Andy Karsner (X, the moonshot factory)

This past week, we Zoomed with Andy Karsner, Senior Strategist and Space Cowboy at X, the moonshot factory of Alphabet.

Andy Karsner, Senior Strategist and Space Cowboy at X, the moonshot factory.

This past week, we Zoomed with Andy Karsner, Senior Strategist and Space Cowboy at X, the moonshot factory of Alphabet. Karsner has been a leader in energy financing for 30 years and is also founder and Executive Chairman of Elemental Labs and a Precourt Energy Scholar at Stanford University. He was most recently Managing Partner at Emerson Collective and leader of Elemental, its environmental practice. Karsner has been involved as an investor with numerous successful technology startups over the last 10 years, including Nest (Internet of Things), Tesla (mobility), Recurrent (solar), and Codexis (biotech). From 2005 to 2008, he served as Assistant Secretary of Energy for Efficiency and Renewable Energy of the United States, managing the approximately $2 billion annual federal applied science, research and development portfolio.


When is private capital versus public capital better suited to fund certain climate tech opportunities?

The question sounds simpler than it is. Neither funding source is uniform. Within private capital, project finance differs significantly from venture capital. It’s the same with public money. Public loan guarantees differ from ARPA-E (government funding for early-stage moonshot projects).

It is more useful to focus on the merits of a project instead of its funding source. If an effort is worthwhile and the public has a stake in its success, public policy instruments can be marshalled to support it. However, public money is usually limited and slow-moving (excluding during crisis situations like the pandemic), so public capital often lacks the scale and agility to solve problems alone.

The question becomes how to get private markets moving in the right direction. Private capital, philanthropic capital, and market-based solutions do remarkably well when properly incentivized and deployed for longer, more patient cycles. Private markets in the U.S. can be highly effective, but they are usually constrained by having a singular goal of maximizing profitability. These markets do not inherently promote national strategic priorities or humanitarian values. We need leaders with foresight to encourage investment in areas where there is a pressing need for a public good. Unfortunately, politics today often consists of polarized coalitions that impede making decisions that advance our interests. Too much political dysfunction yields too little policy efficacy or consistency to achieve predictable market signals.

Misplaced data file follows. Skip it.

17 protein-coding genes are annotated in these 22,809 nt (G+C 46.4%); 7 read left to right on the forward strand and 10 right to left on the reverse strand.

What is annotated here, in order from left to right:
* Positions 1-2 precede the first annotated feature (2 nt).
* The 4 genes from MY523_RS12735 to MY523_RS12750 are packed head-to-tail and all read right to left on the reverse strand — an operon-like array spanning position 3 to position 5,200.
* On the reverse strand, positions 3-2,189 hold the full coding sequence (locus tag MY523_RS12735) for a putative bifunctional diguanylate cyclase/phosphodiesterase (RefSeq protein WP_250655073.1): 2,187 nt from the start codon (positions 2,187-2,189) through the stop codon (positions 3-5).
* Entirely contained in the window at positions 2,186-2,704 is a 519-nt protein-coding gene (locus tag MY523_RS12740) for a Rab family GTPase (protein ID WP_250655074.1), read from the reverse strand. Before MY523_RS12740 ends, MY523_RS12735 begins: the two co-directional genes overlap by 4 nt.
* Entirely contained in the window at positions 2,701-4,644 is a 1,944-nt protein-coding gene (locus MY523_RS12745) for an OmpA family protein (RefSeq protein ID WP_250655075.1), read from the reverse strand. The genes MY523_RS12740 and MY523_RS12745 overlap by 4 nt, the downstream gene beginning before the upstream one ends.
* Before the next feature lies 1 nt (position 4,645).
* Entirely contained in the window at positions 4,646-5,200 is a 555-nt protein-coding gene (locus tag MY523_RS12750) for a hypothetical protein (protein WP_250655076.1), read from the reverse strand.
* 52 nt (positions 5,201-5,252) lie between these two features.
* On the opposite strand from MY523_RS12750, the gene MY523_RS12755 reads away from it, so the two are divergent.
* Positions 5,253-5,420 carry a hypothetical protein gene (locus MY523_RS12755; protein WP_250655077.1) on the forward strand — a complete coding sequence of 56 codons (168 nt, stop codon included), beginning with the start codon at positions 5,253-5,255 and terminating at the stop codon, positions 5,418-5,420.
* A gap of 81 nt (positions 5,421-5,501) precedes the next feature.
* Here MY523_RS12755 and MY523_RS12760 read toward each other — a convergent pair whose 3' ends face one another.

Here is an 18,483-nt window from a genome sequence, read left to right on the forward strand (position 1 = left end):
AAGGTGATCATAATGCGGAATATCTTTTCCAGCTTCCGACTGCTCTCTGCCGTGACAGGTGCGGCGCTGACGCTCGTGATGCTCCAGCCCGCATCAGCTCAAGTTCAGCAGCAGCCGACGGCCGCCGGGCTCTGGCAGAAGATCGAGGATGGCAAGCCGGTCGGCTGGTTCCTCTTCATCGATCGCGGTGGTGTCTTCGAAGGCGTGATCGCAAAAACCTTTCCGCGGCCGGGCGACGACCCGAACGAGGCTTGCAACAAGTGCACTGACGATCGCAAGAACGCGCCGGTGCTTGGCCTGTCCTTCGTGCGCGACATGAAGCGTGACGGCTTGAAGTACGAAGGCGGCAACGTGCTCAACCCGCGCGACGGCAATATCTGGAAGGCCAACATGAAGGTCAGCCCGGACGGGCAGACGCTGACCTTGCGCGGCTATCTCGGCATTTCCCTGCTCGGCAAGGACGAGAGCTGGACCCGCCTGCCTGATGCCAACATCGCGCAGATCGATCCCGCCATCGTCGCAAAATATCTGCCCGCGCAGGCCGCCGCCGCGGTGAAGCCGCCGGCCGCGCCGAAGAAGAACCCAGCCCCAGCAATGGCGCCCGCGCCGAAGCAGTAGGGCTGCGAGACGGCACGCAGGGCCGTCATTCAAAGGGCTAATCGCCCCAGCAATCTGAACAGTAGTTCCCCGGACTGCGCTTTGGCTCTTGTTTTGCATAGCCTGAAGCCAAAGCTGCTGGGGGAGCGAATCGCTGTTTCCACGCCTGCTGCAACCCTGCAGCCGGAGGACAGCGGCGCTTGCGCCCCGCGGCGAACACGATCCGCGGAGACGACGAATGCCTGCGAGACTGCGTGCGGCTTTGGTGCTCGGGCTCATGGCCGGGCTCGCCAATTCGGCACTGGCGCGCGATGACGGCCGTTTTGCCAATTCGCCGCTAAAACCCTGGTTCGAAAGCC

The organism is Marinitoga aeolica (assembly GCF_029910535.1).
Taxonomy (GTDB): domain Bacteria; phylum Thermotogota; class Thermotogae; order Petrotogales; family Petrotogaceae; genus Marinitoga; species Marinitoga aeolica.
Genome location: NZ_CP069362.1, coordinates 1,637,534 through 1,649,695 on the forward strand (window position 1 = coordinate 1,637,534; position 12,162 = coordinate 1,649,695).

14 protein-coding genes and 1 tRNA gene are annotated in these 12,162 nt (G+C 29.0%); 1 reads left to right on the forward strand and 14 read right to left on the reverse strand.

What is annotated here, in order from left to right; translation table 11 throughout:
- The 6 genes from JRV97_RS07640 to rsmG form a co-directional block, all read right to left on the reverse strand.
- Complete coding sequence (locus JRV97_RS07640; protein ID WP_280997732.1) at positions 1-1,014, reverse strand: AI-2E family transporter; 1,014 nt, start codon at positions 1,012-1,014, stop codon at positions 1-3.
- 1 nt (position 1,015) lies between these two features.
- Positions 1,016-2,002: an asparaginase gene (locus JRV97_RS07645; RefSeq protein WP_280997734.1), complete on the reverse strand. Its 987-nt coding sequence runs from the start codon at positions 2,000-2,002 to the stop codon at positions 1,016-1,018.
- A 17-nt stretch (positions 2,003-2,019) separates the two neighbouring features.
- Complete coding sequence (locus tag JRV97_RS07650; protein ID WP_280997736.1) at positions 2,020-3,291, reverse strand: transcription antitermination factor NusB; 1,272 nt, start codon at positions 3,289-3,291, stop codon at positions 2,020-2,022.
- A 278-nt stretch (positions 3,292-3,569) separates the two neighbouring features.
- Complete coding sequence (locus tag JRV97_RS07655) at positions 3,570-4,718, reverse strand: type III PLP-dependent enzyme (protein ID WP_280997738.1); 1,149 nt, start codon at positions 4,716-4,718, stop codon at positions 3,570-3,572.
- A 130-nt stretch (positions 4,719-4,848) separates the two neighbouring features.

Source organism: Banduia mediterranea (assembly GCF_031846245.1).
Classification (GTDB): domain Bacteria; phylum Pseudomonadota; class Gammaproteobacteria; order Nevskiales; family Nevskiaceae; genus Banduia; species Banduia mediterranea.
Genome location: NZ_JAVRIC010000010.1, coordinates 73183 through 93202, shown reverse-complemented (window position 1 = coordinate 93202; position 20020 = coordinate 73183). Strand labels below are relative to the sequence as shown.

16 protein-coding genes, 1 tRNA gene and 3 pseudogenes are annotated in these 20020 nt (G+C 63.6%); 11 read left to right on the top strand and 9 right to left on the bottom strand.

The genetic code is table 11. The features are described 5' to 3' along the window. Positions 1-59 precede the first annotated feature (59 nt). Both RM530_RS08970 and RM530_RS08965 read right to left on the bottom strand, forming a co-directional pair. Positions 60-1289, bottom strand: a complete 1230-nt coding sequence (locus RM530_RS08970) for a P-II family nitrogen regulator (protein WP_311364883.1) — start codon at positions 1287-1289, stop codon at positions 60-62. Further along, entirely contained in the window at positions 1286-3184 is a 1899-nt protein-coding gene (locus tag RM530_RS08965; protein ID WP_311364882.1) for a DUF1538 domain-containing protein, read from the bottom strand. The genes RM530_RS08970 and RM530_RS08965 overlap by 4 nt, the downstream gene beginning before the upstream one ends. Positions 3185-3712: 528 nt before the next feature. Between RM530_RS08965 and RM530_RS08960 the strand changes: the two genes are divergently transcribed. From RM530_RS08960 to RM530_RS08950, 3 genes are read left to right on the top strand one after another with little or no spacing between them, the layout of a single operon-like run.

What does “climate tech” mean to you?

I like and dislike the term “climate tech.” On the positive side, the “tech” label encourages dialogue by providing a platform for people to exchange ideas. “Tech” is also a priority for investors, so the term alone can help spur capital formation. That’s why investors are more likely to subscribe to a newsletter about “climate tech” than “climate solutions,” even if they address the same topics. I like the climate tech space because it galvanizes enthusiastic smart minds to develop new ideas that improve our world.

On the flip side, “climate tech” is a misnomer. It suggests a distinct category when, in reality, it has expanded to encompass innovations that are not focused on climate issues. These technologies might still address climate change indirectly by boosting energy efficiency, for example, in a way that is good for the environment. And, while some solutions deemed to fall within the climate tech space are not climate-focused, some others are not technical.

In this context, we should ask not only whether a solution is “climate tech” but also if it is “climate optimal”  ̶  how much will it help the climate, and how fast will it work? This is not to say we should look for a single remedy. To the contrary, climate change will require aggregating and scaling many incremental solutions.